Day 20 :: Navigating Change

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[I orginally wrote this in 2011 during an especially difficult time. I've left the tense as I wrote it. It's just as appropriate for handling challenges and stress as it is for handling change.]

I have been through a great amount of change in the last four years and consequently, I have changed—or rather, emerged. Although change is constant, sometimes we don’t notice it. Other times the change is a radical upheaval and it’s tough to keep our footing. What I’ve just been through is a four-year upheaval and it seems it is not quite over just yet. Here’s what I’ve learned so far:

  • Change gives us an opportunity to face our fears. When a change is about to occur, we often feel it coming in our inner self before it actually happens. Something just feels “off” or we become aware of our true feelings about a job, a relationship and we know that “something has got to change”. As we become aware that change is inevitable, we’re often afraid. Afraid of losing what we have and the biggie: Afraid of stepping into the Unknown. Facing our fears means acknowledging them, being honest about them. Allowing them to have a voice but not giving them decision-making abilities.
     
  • Stay in the middle of the river. Allow the flow of life to carry us gently downstream. The middle of the river is where it’s deepest and by resisting the temptation to try to swim to shore or grab something to hold on to, we avoid injury, frustration and impeding our own progress. The best thing we can do when navigating change is to accept what’s happening (because it is happening) and allow ourselves to go through the process. We are already going through it anyway and fighting it will only cause harm to ourselves and make things even more difficult.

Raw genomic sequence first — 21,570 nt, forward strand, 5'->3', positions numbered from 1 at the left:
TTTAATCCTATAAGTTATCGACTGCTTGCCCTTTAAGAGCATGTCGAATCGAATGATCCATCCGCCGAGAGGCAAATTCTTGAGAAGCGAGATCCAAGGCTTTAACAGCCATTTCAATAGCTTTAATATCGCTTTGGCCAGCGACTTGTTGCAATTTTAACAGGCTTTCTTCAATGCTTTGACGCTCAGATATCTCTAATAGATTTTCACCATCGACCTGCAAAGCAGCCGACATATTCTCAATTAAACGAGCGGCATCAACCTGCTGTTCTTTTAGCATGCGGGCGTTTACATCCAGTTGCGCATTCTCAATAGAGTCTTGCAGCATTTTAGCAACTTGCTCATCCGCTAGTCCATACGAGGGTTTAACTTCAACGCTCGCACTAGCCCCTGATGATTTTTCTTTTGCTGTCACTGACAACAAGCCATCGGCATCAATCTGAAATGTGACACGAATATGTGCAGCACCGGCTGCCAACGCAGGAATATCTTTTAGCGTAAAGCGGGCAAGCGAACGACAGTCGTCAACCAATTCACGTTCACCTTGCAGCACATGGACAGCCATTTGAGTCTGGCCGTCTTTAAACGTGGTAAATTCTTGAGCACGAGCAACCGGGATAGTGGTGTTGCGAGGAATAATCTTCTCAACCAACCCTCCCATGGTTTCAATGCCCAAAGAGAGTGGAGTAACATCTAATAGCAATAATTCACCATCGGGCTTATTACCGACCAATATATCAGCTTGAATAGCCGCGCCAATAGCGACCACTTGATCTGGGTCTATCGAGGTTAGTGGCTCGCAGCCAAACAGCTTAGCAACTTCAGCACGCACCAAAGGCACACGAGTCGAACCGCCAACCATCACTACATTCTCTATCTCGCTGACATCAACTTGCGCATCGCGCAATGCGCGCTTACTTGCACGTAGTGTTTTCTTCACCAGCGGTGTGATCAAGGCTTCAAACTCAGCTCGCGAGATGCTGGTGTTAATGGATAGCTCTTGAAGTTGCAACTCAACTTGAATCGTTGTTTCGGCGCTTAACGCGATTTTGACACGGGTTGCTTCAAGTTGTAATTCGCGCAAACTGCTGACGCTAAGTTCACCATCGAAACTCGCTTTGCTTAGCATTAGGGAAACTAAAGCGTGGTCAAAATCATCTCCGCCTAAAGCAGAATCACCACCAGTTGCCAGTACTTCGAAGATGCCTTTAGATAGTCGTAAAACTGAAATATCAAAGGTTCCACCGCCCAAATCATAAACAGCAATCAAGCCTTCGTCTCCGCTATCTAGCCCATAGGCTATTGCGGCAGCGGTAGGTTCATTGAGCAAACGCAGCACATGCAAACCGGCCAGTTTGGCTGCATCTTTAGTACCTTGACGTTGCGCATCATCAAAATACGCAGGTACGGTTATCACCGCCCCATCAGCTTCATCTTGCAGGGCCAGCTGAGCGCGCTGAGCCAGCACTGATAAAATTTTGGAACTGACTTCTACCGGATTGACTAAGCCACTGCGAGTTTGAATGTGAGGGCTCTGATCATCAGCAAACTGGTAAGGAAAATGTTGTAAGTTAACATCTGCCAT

• Nurture yourself through a practice of radical self-care. Change brings stress, even if we are excited about the change. There is stress that fuels us and energizes us and there is stress that depletes us and de-energizes us. Practicing excellent self-care cuts down the de-energizing stress and rejuvenates us. It also reduces the chance of burnout that energizing stress can cause if it remains unchecked. And when you don’t know what to do, as often happens during a change, practicing excellent self-care often produces more clarity and relaxation. Stay alert and honest about true feelings as they are a compass pointing the direction. Be clear and aware of your choices. What are you resisting? What are you avoiding? Above all, do not over analyze or beat yourself up about anything—that’s always counterproductive.
     
  • Embrace the moment. One of the most helpful things I learned was this. Each moment, no matter how awful it may seem has something beautiful in it, even it is only the sound of our own breath or heartbeat. If we can look under all the layers to find the beauty in the moment, than we have truly gained eyes to see and glimpsed the Divine. The Divine of the moment, we realize, is our own divinity shining back to us. For we can only see it if we first recognize it in ourselves. It is then that we see and recognize Love and Grace as the basis of the Universe and can embrace it for wholly what it is.
     
  • Set an Intention. Once we accept and allow the change, we can set an intention. I’m not talking about deciding what we want. I’m talking about setting an intention of Being. In other words, we tune our selves in to the flow and set our intentions along with what the change has been teaching us. For instance, the change I’ve been going through has taught me to pay attention to my true feelings and what they’re trying to tell me. I’ve realized they are usually trying to tell me what I need. I intend to take responsibility for my feelings as well as my needs and the things I tend to neglect. I intend to be more honest with myself about my true feelings and choose not to go along with things I don’t agree with. I intend to not be so afraid of expressing my anger, disappointment, etc. I intend to be honest about my truth. My intention is to be loving and kind to myself, to acknowledge my value, to recognize that my reaction to everything that happens outside of myself is a reflection of my inner state and belief system.